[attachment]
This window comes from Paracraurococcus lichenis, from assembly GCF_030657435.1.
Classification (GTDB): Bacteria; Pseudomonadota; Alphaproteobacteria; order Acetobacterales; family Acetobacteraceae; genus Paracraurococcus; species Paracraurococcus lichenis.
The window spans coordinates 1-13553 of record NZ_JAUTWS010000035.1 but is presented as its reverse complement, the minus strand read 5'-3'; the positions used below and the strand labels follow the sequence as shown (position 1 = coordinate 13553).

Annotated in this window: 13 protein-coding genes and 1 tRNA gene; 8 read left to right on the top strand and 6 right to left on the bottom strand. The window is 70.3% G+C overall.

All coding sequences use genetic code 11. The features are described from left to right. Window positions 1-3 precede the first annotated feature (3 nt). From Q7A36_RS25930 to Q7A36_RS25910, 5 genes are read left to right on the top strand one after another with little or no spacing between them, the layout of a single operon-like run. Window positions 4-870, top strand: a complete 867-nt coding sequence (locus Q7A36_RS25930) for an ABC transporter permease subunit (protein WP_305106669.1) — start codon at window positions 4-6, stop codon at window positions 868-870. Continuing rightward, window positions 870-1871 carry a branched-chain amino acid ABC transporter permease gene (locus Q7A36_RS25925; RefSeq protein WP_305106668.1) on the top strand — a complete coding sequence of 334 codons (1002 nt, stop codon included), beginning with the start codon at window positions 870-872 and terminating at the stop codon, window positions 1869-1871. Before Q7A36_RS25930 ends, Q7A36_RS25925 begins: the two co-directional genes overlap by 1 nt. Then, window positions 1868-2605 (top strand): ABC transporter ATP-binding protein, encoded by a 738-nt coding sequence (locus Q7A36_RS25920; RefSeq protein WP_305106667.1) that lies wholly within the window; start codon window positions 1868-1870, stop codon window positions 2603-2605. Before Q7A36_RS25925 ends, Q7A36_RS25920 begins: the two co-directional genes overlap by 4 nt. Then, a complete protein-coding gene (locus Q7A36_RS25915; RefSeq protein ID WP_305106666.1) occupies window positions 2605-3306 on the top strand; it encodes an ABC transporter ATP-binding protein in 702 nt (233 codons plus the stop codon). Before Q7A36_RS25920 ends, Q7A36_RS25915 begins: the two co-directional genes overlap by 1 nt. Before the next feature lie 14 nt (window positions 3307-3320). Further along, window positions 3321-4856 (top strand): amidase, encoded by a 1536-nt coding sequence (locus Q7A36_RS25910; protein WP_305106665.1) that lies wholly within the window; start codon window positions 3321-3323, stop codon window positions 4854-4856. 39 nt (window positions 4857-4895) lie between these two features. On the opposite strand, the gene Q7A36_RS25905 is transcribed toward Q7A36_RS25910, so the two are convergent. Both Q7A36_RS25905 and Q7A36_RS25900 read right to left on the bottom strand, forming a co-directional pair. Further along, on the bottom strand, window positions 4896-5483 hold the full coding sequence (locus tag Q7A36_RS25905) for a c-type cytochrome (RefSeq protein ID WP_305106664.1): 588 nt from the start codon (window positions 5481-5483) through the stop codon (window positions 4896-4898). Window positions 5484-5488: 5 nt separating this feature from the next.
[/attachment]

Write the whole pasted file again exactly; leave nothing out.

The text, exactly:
This window comes from Paracraurococcus lichenis, from assembly GCF_030657435.1.
Classification (GTDB): Bacteria; Pseudomonadota; Alphaproteobacteria; order Acetobacterales; family Acetobacteraceae; genus Paracraurococcus; species Paracraurococcus lichenis.
The window spans coordinates 1-13553 of record NZ_JAUTWS010000035.1 but is presented as its reverse complement, the minus strand read 5'-3'; the positions used below and the strand labels follow the sequence as shown (position 1 = coordinate 13553).

Annotated in this window: 13 protein-coding genes and 1 tRNA gene; 8 read left to right on the top strand and 6 right to left on the bottom strand. The window is 70.3% G+C overall.

All coding sequences use genetic code 11. The features are described from left to right. Window positions 1-3 precede the first annotated feature (3 nt). From Q7A36_RS25930 to Q7A36_RS25910, 5 genes are read left to right on the top strand one after another with little or no spacing between them, the layout of a single operon-like run. Window positions 4-870, top strand: a complete 867-nt coding sequence (locus Q7A36_RS25930) for an ABC transporter permease subunit (protein WP_305106669.1) — start codon at window positions 4-6, stop codon at window positions 868-870. Continuing rightward, window positions 870-1871 carry a branched-chain amino acid ABC transporter permease gene (locus Q7A36_RS25925; RefSeq protein WP_305106668.1) on the top strand — a complete coding sequence of 334 codons (1002 nt, stop codon included), beginning with the start codon at window positions 870-872 and terminating at the stop codon, window positions 1869-1871. Before Q7A36_RS25930 ends, Q7A36_RS25925 begins: the two co-directional genes overlap by 1 nt. Then, window positions 1868-2605 (top strand): ABC transporter ATP-binding protein, encoded by a 738-nt coding sequence (locus Q7A36_RS25920; RefSeq protein WP_305106667.1) that lies wholly within the window; start codon window positions 1868-1870, stop codon window positions 2603-2605. Before Q7A36_RS25925 ends, Q7A36_RS25920 begins: the two co-directional genes overlap by 4 nt. Then, a complete protein-coding gene (locus Q7A36_RS25915; RefSeq protein ID WP_305106666.1) occupies window positions 2605-3306 on the top strand; it encodes an ABC transporter ATP-binding protein in 702 nt (233 codons plus the stop codon). Before Q7A36_RS25920 ends, Q7A36_RS25915 begins: the two co-directional genes overlap by 1 nt. Before the next feature lie 14 nt (window positions 3307-3320). Further along, window positions 3321-4856 (top strand): amidase, encoded by a 1536-nt coding sequence (locus Q7A36_RS25910; protein WP_305106665.1) that lies wholly within the window; start codon window positions 3321-3323, stop codon window positions 4854-4856. 39 nt (window positions 4857-4895) lie between these two features. On the opposite strand, the gene Q7A36_RS25905 is transcribed toward Q7A36_RS25910, so the two are convergent. Both Q7A36_RS25905 and Q7A36_RS25900 read right to left on the bottom strand, forming a co-directional pair. Further along, on the bottom strand, window positions 4896-5483 hold the full coding sequence (locus tag Q7A36_RS25905) for a c-type cytochrome (RefSeq protein ID WP_305106664.1): 588 nt from the start codon (window positions 5481-5483) through the stop codon (window positions 4896-4898). Window positions 5484-5488: 5 nt separating this feature from the next.